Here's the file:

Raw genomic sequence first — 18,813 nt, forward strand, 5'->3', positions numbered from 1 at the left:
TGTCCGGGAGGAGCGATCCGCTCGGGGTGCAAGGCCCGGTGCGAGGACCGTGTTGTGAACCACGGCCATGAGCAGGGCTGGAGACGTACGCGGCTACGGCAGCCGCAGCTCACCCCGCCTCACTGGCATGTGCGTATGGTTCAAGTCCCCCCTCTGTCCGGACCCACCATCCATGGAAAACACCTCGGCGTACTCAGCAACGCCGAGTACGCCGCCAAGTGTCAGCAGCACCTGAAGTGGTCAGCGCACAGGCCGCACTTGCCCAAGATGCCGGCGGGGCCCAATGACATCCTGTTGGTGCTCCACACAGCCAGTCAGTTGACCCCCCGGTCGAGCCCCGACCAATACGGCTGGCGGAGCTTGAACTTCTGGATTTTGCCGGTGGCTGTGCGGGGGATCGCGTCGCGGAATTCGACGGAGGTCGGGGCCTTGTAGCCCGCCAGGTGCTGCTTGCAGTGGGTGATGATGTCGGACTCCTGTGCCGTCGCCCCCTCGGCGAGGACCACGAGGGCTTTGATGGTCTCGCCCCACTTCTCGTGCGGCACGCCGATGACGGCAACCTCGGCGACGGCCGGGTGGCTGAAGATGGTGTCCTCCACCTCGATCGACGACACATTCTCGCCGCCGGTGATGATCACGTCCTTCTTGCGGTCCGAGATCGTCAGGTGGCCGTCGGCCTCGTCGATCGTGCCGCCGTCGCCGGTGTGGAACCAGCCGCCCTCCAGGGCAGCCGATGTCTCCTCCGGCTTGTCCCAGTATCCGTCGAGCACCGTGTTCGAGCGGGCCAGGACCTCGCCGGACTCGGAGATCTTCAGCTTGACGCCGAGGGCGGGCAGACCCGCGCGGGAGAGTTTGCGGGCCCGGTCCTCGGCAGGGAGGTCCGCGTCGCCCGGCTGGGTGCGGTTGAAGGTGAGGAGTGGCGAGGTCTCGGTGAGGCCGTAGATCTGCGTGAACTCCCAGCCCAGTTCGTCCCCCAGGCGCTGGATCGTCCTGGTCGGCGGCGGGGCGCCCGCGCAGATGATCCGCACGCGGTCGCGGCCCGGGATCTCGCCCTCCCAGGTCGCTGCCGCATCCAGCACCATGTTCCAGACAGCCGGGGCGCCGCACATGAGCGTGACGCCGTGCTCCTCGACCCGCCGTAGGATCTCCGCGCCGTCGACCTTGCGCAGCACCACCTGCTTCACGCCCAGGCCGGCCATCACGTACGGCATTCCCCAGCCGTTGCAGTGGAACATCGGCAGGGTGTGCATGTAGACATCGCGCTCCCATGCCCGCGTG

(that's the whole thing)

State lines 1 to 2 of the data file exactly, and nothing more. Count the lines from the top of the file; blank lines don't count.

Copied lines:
Raw genomic sequence first — 18,813 nt, forward strand, 5'->3', positions numbered from 1 at the left:
TGTCCGGGAGGAGCGATCCGCTCGGGGTGCAAGGCCCGGTGCGAGGACCGTGTTGTGAACCACGGCCATGAGCAGGGCTGGAGACGTACGCGGCTACGGCAGCCGCAGCTCACCCCGCCTCACTGGCATGTGCGTATGGTTCAAGTCCCCCCTCTGTCCGGACCCACCATCCATGGAAAACACCTCGGCGTACTCAGCAACGCCGAGTACGCCGCCAAGTGTCAGCAGCACCTGAAGTGGTCAGCGCACAGGCCGCACTTGCCCAAGATGCCGGCGGGGCCCAATGACATCCTGTTGGTGCTCCACACAGCCAGTCAGTTGACCCCCCGGTCGAGCCCCGACCAATACGGCTGGCGGAGCTTGAACTTCTGGATTTTGCCGGTGGCTGTGCGGGGGATCGCGTCGCGGAATTCGACGGAGGTCGGGGCCTTGTAGCCCGCCAGGTGCTGCTTGCAGTGGGTGATGATGTCGGACTCCTGTGCCGTCGCCCCCTCGGCGAGGACCACGAGGGCTTTGATGGTCTCGCCCCACTTCTCGTGCGGCACGCCGATGACGGCAACCTCGGCGACGGCCGGGTGGCTGAAGATGGTGTCCTCCACCTCGATCGACGACACATTCTCGCCGCCGGTGATGATCACGTCCTTCTTGCGGTCCGAGATCGTCAGGTGGCCGTCGGCCTCGTCGATCGTGCCGCCGTCGCCGGTGTGGAACCAGCCGCCCTCCAGGGCAGCCGATGTCTCCTCCGGCTTGTCCCAGTATCCGTCGAGCACCGTGTTCGAGCGGGCCAGGACCTCGCCGGACTCGGAGATCTTCAGCTTGACGCCGAGGGCGGGCAGACCCGCGCGGGAGAGTTTGCGGGCCCGGTCCTCGGCAGGGAGGTCCGCGTCGCCCGGCTGGGTGCGGTTGAAGGTGAGGAGTGGCGAGGTCTCGGTGAGGCCGTAGATCTGCGTGAACTCCCAGCCCAGTTCGTCCCCCAGGCGCTGGATCGTCCTGGTCGGCGGCGGGGCGCCCGCGCAGATGATCCGCACGCGGTCGCGGCCCGGGATCTCGCCCTCCCAGGTCGCTGCCGCATCCAGCACCATGTTCCAGACAGCCGGGGCGCCGCACATGAGCGTGACGCCGTGCTCCTCGACCCGCCGTAGGATCTCCGCGCCGTCGACCTTGCGCAGCACCACCTGCTTCACGCCCAGGCCGGCCATCACGTACGGCATTCCCCAGCCGTTGCAGTGGAACATCGGCAGGGTGTGCATGTAGACATCGCGCTCCCATGCCCGCGTG